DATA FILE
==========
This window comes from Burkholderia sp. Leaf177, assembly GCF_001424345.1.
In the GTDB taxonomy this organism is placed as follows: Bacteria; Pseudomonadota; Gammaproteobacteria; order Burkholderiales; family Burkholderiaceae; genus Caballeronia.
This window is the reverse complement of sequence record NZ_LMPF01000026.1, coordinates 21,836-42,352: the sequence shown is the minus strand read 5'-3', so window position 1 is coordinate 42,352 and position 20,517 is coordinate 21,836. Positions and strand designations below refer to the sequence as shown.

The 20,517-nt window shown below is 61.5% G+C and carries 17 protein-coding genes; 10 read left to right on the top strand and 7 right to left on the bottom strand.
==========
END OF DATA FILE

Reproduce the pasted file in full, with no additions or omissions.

This window comes from Burkholderia sp. Leaf177, assembly GCF_001424345.1.
In the GTDB taxonomy this organism is placed as follows: Bacteria; Pseudomonadota; Gammaproteobacteria; order Burkholderiales; family Burkholderiaceae; genus Caballeronia.
This window is the reverse complement of sequence record NZ_LMPF01000026.1, coordinates 21,836-42,352: the sequence shown is the minus strand read 5'-3', so window position 1 is coordinate 42,352 and position 20,517 is coordinate 21,836. Positions and strand designations below refer to the sequence as shown.

The 20,517-nt window shown below is 61.5% G+C and carries 17 protein-coding genes; 10 read left to right on the top strand and 7 right to left on the bottom strand.